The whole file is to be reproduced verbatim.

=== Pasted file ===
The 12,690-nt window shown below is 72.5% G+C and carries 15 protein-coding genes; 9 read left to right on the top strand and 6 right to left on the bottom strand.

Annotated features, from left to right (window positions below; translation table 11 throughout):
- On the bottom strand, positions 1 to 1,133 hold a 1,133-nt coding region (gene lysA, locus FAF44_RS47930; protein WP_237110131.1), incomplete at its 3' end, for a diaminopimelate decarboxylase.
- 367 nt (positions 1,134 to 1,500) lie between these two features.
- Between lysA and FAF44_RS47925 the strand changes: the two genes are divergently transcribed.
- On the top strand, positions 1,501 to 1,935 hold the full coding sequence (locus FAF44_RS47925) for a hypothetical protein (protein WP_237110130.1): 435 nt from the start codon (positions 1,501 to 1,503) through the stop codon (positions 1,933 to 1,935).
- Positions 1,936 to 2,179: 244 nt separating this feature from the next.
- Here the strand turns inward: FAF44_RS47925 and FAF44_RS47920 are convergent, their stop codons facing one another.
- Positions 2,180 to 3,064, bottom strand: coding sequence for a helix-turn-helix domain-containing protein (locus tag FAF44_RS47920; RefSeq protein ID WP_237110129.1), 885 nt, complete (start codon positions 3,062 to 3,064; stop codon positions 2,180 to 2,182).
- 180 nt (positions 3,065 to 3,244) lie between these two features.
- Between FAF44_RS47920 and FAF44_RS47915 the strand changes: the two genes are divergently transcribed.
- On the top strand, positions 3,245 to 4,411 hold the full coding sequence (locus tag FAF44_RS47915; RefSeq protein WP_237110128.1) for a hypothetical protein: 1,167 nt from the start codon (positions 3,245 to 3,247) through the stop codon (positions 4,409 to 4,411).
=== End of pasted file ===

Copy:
The 12,690-nt window shown below is 72.5% G+C and carries 15 protein-coding genes; 9 read left to right on the top strand and 6 right to left on the bottom strand.

Annotated features, from left to right (window positions below; translation table 11 throughout):
- On the bottom strand, positions 1 to 1,133 hold a 1,133-nt coding region (gene lysA, locus FAF44_RS47930; protein WP_237110131.1), incomplete at its 3' end, for a diaminopimelate decarboxylase.
- 367 nt (positions 1,134 to 1,500) lie between these two features.
- Between lysA and FAF44_RS47925 the strand changes: the two genes are divergently transcribed.
- On the top strand, positions 1,501 to 1,935 hold the full coding sequence (locus FAF44_RS47925) for a hypothetical protein (protein WP_237110130.1): 435 nt from the start codon (positions 1,501 to 1,503) through the stop codon (positions 1,933 to 1,935).
- Positions 1,936 to 2,179: 244 nt separating this feature from the next.
- Here the strand turns inward: FAF44_RS47925 and FAF44_RS47920 are convergent, their stop codons facing one another.
- Positions 2,180 to 3,064, bottom strand: coding sequence for a helix-turn-helix domain-containing protein (locus tag FAF44_RS47920; RefSeq protein ID WP_237110129.1), 885 nt, complete (start codon positions 3,062 to 3,064; stop codon positions 2,180 to 2,182).
- 180 nt (positions 3,065 to 3,244) lie between these two features.
- Between FAF44_RS47920 and FAF44_RS47915 the strand changes: the two genes are divergently transcribed.
- On the top strand, positions 3,245 to 4,411 hold the full coding sequence (locus tag FAF44_RS47915; RefSeq protein WP_237110128.1) for a hypothetical protein: 1,167 nt from the start codon (positions 3,245 to 3,247) through the stop codon (positions 4,409 to 4,411).